The NASA funded ATLAS project can now survey the whole sky every night looking for potentially hazardous asteroids near Earth, the most luminous explosions in the Universe, and measuring the variability of every visible star in the sky.
While the telescopes are observing in Hawaii night time hours, the data are being analysed in Belfast day time. We are constantly discovering asteroids, comets and supernovae.
The leaders of the survey Prof John Tonry and Dr Larry Denneau from the University of Hawaii will present the latest results from this world leading astronomical survey project. Prof Alan Fitzsimmons will discuss a remarkable joint NASA and ESA mission to test how we could protect the planet from a disastrous asteroid collision. The event will be compèred by Dr Meg Schwamb from Queen’s University.
About the astronomical speakers:
John Tonry is an astronomer recognized for his work on cosmology: expansion of the Universe, influence of dark matter, and existence of dark energy. He helped found and built instrumentation for the Pan-STARRS sky survey project, and recently created the ATLAS all-sky project to find dangerous asteroids and delineate the time history of all objects in the sky.
Larry Denneau has been the chief software architect of the ATLAS moving object processing system (MOPS) since 2013. MOPS is a software package that automatically identifies solar system objects (in particular hazardous asteroids) in astronomical survey data. To date ATLAS has discovered over 750 near-Earth objects and 69 comets.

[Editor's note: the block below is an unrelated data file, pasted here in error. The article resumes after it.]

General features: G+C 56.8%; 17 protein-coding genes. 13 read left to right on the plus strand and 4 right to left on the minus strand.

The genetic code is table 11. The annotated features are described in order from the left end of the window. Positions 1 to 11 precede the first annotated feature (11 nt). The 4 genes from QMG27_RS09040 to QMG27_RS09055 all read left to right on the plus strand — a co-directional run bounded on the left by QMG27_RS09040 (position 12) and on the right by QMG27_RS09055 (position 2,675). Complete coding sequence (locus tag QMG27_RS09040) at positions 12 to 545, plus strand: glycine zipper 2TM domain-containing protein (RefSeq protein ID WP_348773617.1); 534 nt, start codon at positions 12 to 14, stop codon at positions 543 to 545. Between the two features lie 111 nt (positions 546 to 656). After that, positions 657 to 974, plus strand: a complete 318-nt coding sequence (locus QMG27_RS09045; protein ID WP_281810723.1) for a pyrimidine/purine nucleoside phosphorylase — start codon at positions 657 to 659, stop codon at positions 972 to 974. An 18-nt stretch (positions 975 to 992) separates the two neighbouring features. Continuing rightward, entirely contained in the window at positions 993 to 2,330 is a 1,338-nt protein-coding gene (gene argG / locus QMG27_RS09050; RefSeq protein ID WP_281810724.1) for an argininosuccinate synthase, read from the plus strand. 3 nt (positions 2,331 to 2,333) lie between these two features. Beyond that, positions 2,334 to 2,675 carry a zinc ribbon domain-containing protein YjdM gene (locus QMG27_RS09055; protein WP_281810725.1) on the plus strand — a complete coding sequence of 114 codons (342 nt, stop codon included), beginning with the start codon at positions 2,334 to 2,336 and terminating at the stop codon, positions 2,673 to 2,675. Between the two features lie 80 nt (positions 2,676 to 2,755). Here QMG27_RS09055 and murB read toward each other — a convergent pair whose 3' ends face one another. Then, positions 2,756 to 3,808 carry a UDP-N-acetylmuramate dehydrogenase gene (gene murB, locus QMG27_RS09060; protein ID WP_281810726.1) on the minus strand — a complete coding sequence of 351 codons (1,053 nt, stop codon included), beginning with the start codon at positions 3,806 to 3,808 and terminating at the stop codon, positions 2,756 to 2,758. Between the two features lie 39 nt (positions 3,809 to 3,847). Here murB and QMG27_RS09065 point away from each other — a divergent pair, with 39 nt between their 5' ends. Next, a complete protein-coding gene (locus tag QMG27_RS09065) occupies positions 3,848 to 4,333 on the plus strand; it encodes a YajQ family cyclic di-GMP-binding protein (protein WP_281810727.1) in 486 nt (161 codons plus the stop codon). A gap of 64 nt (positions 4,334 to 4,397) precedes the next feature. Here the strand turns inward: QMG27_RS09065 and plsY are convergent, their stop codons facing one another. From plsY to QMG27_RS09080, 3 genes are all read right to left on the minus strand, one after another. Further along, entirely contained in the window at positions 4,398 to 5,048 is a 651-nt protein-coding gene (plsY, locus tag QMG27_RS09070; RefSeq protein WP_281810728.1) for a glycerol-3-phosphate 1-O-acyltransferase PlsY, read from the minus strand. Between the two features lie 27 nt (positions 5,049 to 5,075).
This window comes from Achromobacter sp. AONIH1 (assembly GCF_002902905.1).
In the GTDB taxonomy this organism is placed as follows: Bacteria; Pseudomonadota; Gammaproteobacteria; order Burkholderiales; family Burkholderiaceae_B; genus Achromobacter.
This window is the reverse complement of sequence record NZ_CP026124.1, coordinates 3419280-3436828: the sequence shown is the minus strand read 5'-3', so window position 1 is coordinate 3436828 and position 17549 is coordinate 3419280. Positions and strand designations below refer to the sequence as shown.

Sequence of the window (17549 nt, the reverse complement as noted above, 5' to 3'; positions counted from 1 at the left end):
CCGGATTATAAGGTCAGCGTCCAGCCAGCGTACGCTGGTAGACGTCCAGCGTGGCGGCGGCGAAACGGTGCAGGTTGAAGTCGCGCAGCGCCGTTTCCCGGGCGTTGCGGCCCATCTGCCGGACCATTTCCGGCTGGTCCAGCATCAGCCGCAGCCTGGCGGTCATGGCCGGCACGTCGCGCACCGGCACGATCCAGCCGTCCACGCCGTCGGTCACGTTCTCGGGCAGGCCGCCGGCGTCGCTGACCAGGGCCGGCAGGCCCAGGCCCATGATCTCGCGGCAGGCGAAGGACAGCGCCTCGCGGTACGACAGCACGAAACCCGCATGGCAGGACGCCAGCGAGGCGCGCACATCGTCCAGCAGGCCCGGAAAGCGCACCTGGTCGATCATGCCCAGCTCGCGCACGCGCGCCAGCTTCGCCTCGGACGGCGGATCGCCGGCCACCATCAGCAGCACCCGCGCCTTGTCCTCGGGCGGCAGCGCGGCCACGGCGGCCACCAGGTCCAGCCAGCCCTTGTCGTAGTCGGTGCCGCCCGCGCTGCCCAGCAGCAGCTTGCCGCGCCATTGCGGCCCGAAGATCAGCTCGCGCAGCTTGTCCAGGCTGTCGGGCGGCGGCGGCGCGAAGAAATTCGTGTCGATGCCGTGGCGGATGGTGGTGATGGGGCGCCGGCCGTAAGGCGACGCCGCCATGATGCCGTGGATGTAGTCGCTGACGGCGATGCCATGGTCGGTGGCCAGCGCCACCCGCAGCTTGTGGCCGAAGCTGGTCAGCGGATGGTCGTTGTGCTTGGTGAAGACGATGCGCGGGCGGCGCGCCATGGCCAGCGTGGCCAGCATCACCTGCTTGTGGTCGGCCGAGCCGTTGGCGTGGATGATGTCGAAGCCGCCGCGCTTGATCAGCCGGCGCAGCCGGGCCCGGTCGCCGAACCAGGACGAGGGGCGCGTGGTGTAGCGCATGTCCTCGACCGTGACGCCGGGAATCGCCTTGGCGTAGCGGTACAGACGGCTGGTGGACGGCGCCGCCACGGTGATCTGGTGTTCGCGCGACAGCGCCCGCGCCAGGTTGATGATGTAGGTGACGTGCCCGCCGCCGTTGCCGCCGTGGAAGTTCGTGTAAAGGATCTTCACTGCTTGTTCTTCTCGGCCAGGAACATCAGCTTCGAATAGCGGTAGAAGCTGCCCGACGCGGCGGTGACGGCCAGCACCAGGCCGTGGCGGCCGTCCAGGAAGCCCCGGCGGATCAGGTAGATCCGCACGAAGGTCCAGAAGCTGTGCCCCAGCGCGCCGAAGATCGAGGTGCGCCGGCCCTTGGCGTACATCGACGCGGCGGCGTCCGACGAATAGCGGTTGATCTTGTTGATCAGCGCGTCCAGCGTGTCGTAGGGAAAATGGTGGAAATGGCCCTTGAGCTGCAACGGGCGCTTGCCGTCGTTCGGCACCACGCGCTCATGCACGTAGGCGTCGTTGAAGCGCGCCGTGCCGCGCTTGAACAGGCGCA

Queen’s University Belfast’s (QUB) Prof Alan Fitzsimmons has previously been described as “the rockstar of space in Northern Ireland”. Alan's primary research area is the observational characterisation of asteroids and comets in the inner Solar system, these studies involve both dedicated allocations of time at observatories such as ING and ESO, plus analysis of wide-field sky surveys. Currently he is a member of the ATLAS project, and is on the Science Management Board of the ESA Hera mission and the investigation team for the NASA DART mission.
Dr. Meg Schwamb is currently a lecturer in the Astrophysics Research Centre (ARC) and the School of Mathematics and Physics at Queen's University Belfast. Meg’s expertise is in big data for planetary astronomy, focusing in particular on studying the small body populations in the Solar System.
This event will be held at the Larmor Lecture Theatre at Queen's University Belfast, within the main physics building.